A un español, las terminaciones en -se no le suenan formales sino normales.

    Hubiese es la forma más usada en la América Latina porque en Puerto Rico y en Chile son frecuentes en la lengua escrita (e a veces en la lengua hablada) cosas como:
    Me hubiese gustado ir...

    This is almost 20 years old but it's okay:
    Last edited: Oct 7, 2011
  5. merquiades

    merquiades Senior Member

    USA Northeast
    De acuerdo, entre periodistas, profesores y escritores no, alternan bastante, pero en la calle sí, al menos por Madrid y probablemente en otros tantos lugares céntricos.

    Gracias por el análisis interesante que has encontrado. La verdad es que me va a ser valioso.
    Las formas en -se no son más formales solo poco frecuentes

    Las estadísticas del estudio me parecen acertadas
    RA SE
    MADRID 188 (84%) 36 (16%)

    -RA -SE
    ESTUVIE- 8 (100%) 0 (0%)
    FUE- 23 (79%) 6 (21%)
    HUBIE- 38 (88%) 5 (12%)

    Generally speaking, the present study reveals that the -ra form is by far more commonly used than the -se form in contemporary spoken educated Spanish, both in Spain and in Spanish America. Whether or not the -se form will finally be supplanted entirely by the -ra form remains to be seen, but, consideration —241→ of the process through which an almost exclusive use in earlier centuries of the -se subjunctive form has led to the present-day nearly absolute predominance of the -ra form, indicates strongly that the final outcome of this process might well be elimination of the -se form
    Last edited: Oct 7, 2011
  6. Istriano

    Istriano Senior Member

    I'd say most Spanish people use them interchangeably, just like todavía and aún. Aún is less common than todavía (and I've seen some people from Andalucía and Mexico on this very forum say they never use aún), but does that mean aún will be eliminated in the future? Only time can tell. Will French nous disappear just because most people prefer on?

    I wouldn't say 16% or 20% equals ''not used''.
    16-20% is the percentage of English people who pronounce again with [ein].

    I've seen many Spaniards using ''-se'' forms with me, in an informal conversation.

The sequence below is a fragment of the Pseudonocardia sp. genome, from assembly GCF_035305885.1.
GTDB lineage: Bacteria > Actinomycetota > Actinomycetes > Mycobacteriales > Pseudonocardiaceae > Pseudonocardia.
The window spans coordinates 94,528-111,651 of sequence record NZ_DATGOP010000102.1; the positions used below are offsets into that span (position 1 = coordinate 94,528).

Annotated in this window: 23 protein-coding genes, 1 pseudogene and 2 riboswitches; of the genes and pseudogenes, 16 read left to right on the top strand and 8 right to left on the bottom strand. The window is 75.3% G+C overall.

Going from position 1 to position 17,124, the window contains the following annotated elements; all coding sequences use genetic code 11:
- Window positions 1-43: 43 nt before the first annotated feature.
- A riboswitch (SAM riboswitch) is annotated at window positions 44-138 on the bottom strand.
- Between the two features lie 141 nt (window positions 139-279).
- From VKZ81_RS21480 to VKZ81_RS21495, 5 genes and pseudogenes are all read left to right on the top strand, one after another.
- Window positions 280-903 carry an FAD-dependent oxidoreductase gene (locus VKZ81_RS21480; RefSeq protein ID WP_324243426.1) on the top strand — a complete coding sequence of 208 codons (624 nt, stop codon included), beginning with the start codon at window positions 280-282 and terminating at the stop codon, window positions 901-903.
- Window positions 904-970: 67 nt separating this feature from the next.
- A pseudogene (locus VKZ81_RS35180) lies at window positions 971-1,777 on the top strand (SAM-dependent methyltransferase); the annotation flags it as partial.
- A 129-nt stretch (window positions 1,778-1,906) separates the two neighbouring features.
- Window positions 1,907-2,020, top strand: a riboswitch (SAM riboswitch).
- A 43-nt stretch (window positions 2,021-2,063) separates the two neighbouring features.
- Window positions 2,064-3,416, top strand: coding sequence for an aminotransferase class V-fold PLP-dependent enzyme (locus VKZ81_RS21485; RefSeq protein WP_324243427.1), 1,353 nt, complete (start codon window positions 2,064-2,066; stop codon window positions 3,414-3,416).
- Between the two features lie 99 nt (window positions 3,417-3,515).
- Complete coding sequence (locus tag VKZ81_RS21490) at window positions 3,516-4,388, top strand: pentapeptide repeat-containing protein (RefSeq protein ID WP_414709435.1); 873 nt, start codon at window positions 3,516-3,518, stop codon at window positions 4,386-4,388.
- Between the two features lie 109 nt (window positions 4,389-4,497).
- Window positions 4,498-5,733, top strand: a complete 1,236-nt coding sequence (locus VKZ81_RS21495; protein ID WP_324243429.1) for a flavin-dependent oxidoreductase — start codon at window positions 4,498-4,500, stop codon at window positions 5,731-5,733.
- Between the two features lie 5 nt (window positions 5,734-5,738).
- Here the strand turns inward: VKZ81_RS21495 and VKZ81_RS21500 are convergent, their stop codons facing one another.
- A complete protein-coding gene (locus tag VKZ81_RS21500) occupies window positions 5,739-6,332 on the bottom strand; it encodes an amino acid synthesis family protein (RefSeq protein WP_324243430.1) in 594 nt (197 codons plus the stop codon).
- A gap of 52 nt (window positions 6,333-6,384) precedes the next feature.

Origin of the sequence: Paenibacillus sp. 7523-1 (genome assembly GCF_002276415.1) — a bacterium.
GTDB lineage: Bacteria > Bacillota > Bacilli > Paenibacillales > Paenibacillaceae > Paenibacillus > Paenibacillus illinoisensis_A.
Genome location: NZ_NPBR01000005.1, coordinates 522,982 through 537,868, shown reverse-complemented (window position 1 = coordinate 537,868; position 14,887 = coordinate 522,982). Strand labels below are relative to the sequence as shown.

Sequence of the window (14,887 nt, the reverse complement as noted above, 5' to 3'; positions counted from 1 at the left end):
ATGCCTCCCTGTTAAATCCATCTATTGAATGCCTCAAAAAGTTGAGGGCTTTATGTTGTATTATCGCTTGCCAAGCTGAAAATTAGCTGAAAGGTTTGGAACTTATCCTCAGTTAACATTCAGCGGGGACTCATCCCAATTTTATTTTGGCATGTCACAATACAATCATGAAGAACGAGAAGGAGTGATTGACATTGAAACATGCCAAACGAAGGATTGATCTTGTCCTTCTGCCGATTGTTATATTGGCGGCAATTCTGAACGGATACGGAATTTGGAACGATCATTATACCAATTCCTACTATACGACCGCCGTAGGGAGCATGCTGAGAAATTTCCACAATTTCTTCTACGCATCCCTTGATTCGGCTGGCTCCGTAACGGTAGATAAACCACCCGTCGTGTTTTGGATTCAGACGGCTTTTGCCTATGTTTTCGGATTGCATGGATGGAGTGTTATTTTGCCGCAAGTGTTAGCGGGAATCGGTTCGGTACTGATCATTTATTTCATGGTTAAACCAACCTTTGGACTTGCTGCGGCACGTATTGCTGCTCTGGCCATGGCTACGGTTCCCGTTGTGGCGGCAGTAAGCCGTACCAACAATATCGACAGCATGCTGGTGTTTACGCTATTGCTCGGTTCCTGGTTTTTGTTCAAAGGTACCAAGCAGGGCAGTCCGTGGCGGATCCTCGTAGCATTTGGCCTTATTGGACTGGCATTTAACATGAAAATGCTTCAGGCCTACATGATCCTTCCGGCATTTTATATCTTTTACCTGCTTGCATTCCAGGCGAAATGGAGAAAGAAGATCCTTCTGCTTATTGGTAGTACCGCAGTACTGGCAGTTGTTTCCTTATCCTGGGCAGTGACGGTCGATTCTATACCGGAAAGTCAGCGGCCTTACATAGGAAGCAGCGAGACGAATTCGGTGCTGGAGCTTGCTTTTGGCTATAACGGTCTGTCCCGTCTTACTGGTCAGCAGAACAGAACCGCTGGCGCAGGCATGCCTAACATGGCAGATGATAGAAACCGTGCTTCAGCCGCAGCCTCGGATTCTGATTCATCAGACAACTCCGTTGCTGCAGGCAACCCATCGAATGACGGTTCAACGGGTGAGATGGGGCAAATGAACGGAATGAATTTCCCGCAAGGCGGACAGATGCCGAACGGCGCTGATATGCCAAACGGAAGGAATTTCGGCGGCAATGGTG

Amara and amase are like dreamed and dreamt in American English. Madonna sings ''Last Night I dreamt of San Pedro'' in ''La isla bonita''. ;)
    Every now and then you can see Americans using dreamt, burnt (instead of dreamed, burned) and writing cancelled, snorkelling, theatre (instead of canceled, snorkeling, theater).
    Last edited: Oct 7, 2011
  7. merquiades

    merquiades Senior Member

    USA Northeast
    No, I don't think -se will fall out because people do learn them and stylistically it's better to interchange them for effect. I know in the northwest people do use them quite a bit. Not so true in Madrid though. I'm confident it's less than 20%.
    "Aún" I feel is a different story. People use it a lot in conversation. French "on" might be a good parallel. It's pretty much overtaken "nous" in common speech at least in verb forms. People spontaneously say, "nous on est d'accord avec vous." "On est partis dans le sud avec nos amis". But people would never write that in a book. That's a different thread to open up.By the way, I'd never say "dreamed" with "i:". Agɜn, Agein, Agɪn are just regional variants
    Last edited: Oct 7, 2011
  8. miguel89

    miguel89 Senior Member

    Where I live, the -se form is not uncommon at all, and it's not restricted to higher socio-economic levels or registers. Admittedly, it is less frequently used than the -ra form, but it is not true that it has fallen out of use in America.
  9. merquiades

    merquiades Senior Member

    USA Northeast